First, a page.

Fortunately, reckless behavior as described in the preceding scenario is relatively rare. The vast majority of medical errors are unintentional and often the result of working within a flawed system – one that sets individuals up for mistakes. Human error, no matter the outcomes, does not place blame on the individual. Instead, the investigation is focused on the system and design improvements. Mistakes and near misses are golden opportunities for organizations to learn.

The second consideration is becoming a learning organization. Learning organizations have a system in place to collect error information, analyze root causes, implement changes to prevent recurrence, and disseminate learning. This creates a feedback loop: trust, report, learn, improve.  This relates to a third element – transparency.

Transparency is a powerful tool. Historically, quality metrics (including medical errors and adverse events) were heavily guarded and difficult to obtain for anyone other than a select few. Many organizations have moved away from this outdated model and now post quality metrics on the internal intranet for all to see. Some organizations even post their quality data in the public areas of the hospital for patients and visitors to peruse. Inspired by Brigham and Women’s Hospital posting medical errors on their public website, at a previous workplace we published select adverse events (ones most impactful for learning) in a daily electronic newsletter that went out to nearly 10,000 employees. Cc’d in the distribution was the local newspaper.  Each case led to system and procedural improvements.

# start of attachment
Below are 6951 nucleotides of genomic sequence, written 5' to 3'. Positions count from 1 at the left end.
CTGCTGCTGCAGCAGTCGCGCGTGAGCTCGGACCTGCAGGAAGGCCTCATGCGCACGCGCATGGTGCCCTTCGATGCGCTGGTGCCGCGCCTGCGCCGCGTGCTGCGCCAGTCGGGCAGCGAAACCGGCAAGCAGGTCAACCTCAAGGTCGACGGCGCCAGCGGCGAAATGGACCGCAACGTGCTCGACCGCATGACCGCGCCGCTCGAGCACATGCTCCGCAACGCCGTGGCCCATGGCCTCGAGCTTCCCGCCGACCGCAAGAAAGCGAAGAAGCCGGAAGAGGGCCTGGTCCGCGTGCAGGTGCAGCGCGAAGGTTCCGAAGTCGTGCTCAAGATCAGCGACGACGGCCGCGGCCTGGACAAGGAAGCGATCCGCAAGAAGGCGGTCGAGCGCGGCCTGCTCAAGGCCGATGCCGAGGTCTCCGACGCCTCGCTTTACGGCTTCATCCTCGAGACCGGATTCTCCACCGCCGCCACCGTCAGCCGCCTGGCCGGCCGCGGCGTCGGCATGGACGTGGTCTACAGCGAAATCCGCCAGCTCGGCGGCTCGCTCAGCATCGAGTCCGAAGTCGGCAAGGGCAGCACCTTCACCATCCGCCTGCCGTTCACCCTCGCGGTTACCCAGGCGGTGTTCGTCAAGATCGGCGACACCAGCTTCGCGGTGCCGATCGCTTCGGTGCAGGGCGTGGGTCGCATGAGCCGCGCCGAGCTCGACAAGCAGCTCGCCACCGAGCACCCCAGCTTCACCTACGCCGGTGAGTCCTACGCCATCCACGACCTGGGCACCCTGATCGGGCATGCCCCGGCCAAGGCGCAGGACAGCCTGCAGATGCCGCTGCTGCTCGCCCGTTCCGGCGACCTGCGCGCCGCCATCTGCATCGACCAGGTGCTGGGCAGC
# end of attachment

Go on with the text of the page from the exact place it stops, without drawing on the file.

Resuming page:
SE Healthcare: You have previously worked in positions where you directed safety efforts to improve patient safety and you’re certified as a Lean Six Sigma Black Belt. You have utilized this experience to provide classroom instruction to all levels of staff and leadership. How can individuals in top level leadership positions contribute to improving patient safety and preventing incidents?

Stephanie Sargent: There are a few things that organizations can do to support a culture of safety. The first is to designate someone as a very visible champion of patient safety – including having responsibility for patient safety performance metrics in their job description. This should be a high-level, senior leader who may have the title of Chief Quality Officer or Patient Safety Officer.